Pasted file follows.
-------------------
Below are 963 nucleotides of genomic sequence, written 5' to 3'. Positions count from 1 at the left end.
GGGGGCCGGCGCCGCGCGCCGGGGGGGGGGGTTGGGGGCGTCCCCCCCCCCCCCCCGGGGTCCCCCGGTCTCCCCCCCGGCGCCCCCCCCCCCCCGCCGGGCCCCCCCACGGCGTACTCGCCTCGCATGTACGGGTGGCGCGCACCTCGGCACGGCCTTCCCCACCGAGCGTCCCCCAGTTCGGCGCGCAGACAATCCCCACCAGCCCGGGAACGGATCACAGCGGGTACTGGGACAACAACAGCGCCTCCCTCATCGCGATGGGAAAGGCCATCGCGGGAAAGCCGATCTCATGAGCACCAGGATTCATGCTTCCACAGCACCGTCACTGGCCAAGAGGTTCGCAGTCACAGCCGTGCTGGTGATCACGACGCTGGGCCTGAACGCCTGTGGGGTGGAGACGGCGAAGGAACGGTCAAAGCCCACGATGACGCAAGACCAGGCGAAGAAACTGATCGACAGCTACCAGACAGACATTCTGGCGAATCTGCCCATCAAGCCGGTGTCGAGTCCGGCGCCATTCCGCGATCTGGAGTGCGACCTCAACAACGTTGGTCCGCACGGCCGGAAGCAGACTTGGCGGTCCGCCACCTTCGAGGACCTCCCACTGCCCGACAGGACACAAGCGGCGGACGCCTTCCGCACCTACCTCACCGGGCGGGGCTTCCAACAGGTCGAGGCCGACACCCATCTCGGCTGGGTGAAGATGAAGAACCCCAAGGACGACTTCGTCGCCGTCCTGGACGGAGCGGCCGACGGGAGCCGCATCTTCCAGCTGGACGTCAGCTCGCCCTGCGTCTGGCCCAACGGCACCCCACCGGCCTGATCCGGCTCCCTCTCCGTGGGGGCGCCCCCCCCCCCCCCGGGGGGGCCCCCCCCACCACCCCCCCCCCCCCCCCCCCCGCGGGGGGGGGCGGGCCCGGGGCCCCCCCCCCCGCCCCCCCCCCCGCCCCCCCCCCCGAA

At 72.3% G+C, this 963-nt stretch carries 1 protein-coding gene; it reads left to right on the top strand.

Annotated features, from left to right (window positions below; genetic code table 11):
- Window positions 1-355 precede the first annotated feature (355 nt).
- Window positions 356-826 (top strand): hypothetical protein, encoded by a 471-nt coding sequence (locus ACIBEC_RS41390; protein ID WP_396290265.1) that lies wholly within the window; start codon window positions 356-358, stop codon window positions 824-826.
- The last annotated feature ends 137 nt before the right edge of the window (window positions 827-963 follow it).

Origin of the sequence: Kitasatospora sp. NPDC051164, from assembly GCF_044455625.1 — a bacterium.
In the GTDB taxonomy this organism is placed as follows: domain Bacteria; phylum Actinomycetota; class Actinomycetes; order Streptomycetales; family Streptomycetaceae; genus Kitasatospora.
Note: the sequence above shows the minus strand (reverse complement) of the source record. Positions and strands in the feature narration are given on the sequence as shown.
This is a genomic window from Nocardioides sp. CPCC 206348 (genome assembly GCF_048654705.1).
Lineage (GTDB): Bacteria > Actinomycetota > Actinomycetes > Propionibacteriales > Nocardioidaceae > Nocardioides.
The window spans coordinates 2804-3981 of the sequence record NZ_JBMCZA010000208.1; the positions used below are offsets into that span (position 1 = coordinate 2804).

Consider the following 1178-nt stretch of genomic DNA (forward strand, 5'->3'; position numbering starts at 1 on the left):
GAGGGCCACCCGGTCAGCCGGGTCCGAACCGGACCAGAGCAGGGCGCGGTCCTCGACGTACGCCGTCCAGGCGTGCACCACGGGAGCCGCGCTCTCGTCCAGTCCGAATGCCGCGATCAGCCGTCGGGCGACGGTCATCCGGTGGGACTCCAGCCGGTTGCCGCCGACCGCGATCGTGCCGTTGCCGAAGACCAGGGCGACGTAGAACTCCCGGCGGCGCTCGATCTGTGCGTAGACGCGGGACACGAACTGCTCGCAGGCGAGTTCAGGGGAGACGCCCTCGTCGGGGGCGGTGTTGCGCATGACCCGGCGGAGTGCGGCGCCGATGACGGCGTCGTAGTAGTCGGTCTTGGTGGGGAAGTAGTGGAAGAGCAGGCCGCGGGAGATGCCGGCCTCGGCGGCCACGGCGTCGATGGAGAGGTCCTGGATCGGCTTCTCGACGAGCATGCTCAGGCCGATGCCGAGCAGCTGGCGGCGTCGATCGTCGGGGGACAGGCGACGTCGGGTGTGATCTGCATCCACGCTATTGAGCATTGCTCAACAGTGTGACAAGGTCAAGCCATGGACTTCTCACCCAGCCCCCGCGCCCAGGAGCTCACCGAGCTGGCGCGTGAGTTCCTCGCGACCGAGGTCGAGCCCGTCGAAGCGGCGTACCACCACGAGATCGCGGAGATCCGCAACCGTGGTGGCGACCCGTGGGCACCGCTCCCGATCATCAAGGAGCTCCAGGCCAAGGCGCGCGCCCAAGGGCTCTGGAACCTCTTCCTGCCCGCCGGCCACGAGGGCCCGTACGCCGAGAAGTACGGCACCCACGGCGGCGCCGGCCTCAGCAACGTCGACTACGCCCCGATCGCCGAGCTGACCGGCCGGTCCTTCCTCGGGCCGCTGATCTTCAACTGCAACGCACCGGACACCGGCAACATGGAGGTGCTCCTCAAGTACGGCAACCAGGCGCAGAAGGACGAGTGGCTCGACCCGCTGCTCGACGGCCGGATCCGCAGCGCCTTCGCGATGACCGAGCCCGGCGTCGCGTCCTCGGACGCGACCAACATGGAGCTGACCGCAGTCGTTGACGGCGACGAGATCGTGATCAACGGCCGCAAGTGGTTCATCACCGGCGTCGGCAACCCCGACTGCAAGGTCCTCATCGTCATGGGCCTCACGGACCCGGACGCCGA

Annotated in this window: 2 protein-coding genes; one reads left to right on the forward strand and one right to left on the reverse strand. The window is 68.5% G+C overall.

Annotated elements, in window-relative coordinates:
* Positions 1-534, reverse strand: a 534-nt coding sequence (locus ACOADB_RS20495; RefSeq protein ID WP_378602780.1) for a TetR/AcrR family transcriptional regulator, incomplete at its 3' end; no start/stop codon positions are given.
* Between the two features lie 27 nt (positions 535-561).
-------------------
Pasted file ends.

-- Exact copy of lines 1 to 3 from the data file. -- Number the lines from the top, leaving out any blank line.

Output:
Below are 963 nucleotides of genomic sequence, written 5' to 3'. Positions count from 1 at the left end.
GGGGGCCGGCGCCGCGCGCCGGGGGGGGGGGTTGGGGGCGTCCCCCCCCCCCCCCCGGGGTCCCCCGGTCTCCCCCCCGGCGCCCCCCCCCCCCCGCCGGGCCCCCCCACGGCGTACTCGCCTCGCATGTACGGGTGGCGCGCACCTCGGCACGGCCTTCCCCACCGAGCGTCCCCCAGTTCGGCGCGCAGACAATCCCCACCAGCCCGGGAACGGATCACAGCGGGTACTGGGACAACAACAGCGCCTCCCTCATCGCGATGGGAAAGGCCATCGCGGGAAAGCCGATCTCATGAGCACCAGGATTCATGCTTCCACAGCACCGTCACTGGCCAAGAGGTTCGCAGTCACAGCCGTGCTGGTGATCACGACGCTGGGCCTGAACGCCTGTGGGGTGGAGACGGCGAAGGAACGGTCAAAGCCCACGATGACGCAAGACCAGGCGAAGAAACTGATCGACAGCTACCAGACAGACATTCTGGCGAATCTGCCCATCAAGCCGGTGTCGAGTCCGGCGCCATTCCGCGATCTGGAGTGCGACCTCAACAACGTTGGTCCGCACGGCCGGAAGCAGACTTGGCGGTCCGCCACCTTCGAGGACCTCCCACTGCCCGACAGGACACAAGCGGCGGACGCCTTCCGCACCTACCTCACCGGGCGGGGCTTCCAACAGGTCGAGGCCGACACCCATCTCGGCTGGGTGAAGATGAAGAACCCCAAGGACGACTTCGTCGCCGTCCTGGACGGAGCGGCCGACGGGAGCCGCATCTTCCAGCTGGACGTCAGCTCGCCCTGCGTCTGGCCCAACGGCACCCCACCGGCCTGATCCGGCTCCCTCTCCGTGGGGGCGCCCCCCCCCCCCCCGGGGGGGCCCCCCCCACCACCCCCCCCCCCCCCCCCCCCGCGGGGGGGGGCGGGCCCGGGGCCCCCCCCCCCGCCCCCCCCCCCGCCCCCCCCCCCGAA

At 72.3% G+C, this 963-nt stretch carries 1 protein-coding gene; it reads left to right on the top strand.